EDITOR’S NOTE: The following letter was sent to Latino Rebels on Monday night. The letter signing started on social media, and we are publishing here.
December 4, 2017
Supreme Electoral Tribunal
We, the undersigned scholars of Central American, Latin American and Chicano-Latino/a Studies, call on the Supreme Electoral Tribunal (TSE) in Honduras to provide a full account of all its activities related to the election in a transparent and timely manner to the Honduran populace who exercised their suffrage in a peaceful and democratic manner on Sunday, November 26, 2017.
We have followed Sunday’s elections closely and with optimism for fair and evenhanded proceedings to set the course for Honduras’ future. We are, however, concerned that the TSE’s actions, particularly since the polls closed and as votes were tallied, have been secretive, lacking in transparency and accountability.
The TSE has kept the Honduran people in the dark as to vote-counting procedures and progress. It is unclear, for example, where vote tallies are coming from and what are the outcomes in various jurisdictions where vote totals have already been counted. The delay in TSE reporting is unorthodox, inexcusable, and especially troubling, as the silence of the TSE coincided with the revelation that a completed tally of 57% of the vote showed a significant 5% lead by the Alliance in Opposition to the Dictatorship over the outgoing president’s Nationalist Party, 45.17% against 40.21%.
The TSE’s silence and lack of transparency regarding its actions, combined with the reality that the TSE is not fully independent of the incumbent, have exacerbated the citizens’ distrust in the tribunal, the election process, and Honduran democracy itself. The TSE must alleviate legitimate concerns about fraud, misinformation and vote tally irregularities that have taken place since Sunday. We urge you to provide a full public accounting of the actions of the tribunal and each of its members since Sunday, and to provide verifiable assurances that there has not been deliberate manipulation of votes or undue influence in the vote count process. Additionally, the TSE or an independent body must investigate all voting irregularities at polling places during the election and after polls closed.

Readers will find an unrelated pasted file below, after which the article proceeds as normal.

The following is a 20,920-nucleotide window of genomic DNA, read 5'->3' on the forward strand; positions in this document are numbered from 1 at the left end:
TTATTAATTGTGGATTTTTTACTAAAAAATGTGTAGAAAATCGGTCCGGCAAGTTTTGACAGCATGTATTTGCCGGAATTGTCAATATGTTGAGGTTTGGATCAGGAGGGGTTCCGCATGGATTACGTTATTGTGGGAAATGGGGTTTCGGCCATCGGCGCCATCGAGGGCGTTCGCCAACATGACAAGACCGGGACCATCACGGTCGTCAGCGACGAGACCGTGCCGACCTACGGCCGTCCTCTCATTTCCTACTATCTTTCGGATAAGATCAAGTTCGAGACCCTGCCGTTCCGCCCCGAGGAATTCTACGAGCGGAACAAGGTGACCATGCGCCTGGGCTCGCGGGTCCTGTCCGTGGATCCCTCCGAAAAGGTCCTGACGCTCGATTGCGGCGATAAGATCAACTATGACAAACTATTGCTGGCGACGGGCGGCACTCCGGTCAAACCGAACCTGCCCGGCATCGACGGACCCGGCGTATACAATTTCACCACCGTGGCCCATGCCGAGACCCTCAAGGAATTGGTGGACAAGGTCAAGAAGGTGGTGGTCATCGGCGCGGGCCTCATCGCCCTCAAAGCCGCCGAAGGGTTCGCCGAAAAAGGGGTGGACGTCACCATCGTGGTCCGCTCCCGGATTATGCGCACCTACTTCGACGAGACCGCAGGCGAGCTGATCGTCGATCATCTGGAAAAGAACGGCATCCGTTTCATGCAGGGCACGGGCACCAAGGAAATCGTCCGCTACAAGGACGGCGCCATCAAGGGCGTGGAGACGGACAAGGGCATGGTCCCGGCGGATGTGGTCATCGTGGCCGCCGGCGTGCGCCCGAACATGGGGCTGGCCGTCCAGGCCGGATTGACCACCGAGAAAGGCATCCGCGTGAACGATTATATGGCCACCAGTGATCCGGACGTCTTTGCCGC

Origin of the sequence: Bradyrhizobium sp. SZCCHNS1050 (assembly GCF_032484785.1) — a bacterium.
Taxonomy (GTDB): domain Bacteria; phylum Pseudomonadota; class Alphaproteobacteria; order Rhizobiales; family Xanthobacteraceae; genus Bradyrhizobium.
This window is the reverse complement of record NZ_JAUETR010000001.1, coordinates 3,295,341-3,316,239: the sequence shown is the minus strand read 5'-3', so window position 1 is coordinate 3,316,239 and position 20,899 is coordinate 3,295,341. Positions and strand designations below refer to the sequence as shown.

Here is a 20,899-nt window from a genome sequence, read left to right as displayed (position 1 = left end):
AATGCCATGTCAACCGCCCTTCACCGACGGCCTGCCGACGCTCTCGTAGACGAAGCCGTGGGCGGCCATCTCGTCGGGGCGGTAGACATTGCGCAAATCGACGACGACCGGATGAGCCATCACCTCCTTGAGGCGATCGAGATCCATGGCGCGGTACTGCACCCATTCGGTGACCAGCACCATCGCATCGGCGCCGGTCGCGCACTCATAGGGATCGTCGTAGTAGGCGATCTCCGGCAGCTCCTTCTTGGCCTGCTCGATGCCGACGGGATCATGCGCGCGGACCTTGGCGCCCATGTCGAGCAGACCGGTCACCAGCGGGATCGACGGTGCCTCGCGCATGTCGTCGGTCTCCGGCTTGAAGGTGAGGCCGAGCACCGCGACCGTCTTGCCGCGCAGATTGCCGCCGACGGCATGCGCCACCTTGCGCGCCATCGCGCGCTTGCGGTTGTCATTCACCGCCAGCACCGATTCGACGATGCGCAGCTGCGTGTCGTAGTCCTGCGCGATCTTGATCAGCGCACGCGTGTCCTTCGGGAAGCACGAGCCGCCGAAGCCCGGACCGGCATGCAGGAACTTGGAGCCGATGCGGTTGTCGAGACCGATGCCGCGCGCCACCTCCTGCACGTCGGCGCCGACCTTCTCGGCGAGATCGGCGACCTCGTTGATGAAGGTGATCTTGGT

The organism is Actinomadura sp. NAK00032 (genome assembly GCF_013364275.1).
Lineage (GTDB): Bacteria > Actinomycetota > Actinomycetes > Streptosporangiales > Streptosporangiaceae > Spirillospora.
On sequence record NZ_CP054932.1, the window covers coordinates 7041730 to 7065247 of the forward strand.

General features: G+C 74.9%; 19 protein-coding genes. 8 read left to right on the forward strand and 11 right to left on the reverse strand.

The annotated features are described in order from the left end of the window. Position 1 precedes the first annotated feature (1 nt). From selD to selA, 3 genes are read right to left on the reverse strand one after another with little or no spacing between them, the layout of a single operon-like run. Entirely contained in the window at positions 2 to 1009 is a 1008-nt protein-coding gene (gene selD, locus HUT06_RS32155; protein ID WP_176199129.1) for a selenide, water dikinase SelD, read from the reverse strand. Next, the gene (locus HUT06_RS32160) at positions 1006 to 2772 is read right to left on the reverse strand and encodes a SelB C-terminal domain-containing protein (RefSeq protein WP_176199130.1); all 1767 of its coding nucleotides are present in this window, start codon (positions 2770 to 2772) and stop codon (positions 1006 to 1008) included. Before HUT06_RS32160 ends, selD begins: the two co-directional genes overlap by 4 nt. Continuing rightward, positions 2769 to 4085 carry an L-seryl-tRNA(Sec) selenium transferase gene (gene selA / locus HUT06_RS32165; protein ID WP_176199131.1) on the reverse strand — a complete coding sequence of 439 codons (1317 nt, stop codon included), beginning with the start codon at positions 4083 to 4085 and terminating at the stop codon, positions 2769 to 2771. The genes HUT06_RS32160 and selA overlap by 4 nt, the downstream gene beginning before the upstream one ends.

Organizations like the OAS and the EU have expressed consternation at the lack of transparency and the withholding of critical information from the populace. Troubling reports from International observers cite heavy militarization on the entry roads to Tegucigalpa, effectively terrorizing the population who have lived previous military coups d’état. Reports also state that voting areas were militarized, and there were aggressive campaigns outside voting precincts. Nationalist party activists, for example, were actively and visibly committing fraud, such as fighting for tally sheets, changing results, and possibly tampering with or stealing ballot boxes.
International observers have also stated that the following Departments have not been counted in the overall total despite having evidence from tally sheets by local voter centers: Valle, Santa Barbara, Olancho, Atlántida, Colón, Comayagua, Copán, Cortés, Choluteca and Gracias a Dios.
The TSE must prove its independence from the current presidential administration and must work to restore the trust of the Honduran people, who are increasingly losing faith in Honduran institutions of government and democracy itself. Malfeasance or further secrecy and inefficacy by the TSE recall the worst periods of military dictatorship in Honduras. We call on the TSE to act justly and independently, to denounce fraud and to offer full transparency in its activities. In the event of signs of fraud, we urge the TSE to undertake immediate and independent investigation and prosecution of such fraud and engage in a process of recount.
Cc: Juan Orlando Hernandez
Mel Zelaya Rosales
The same letter was also published in Spanish:
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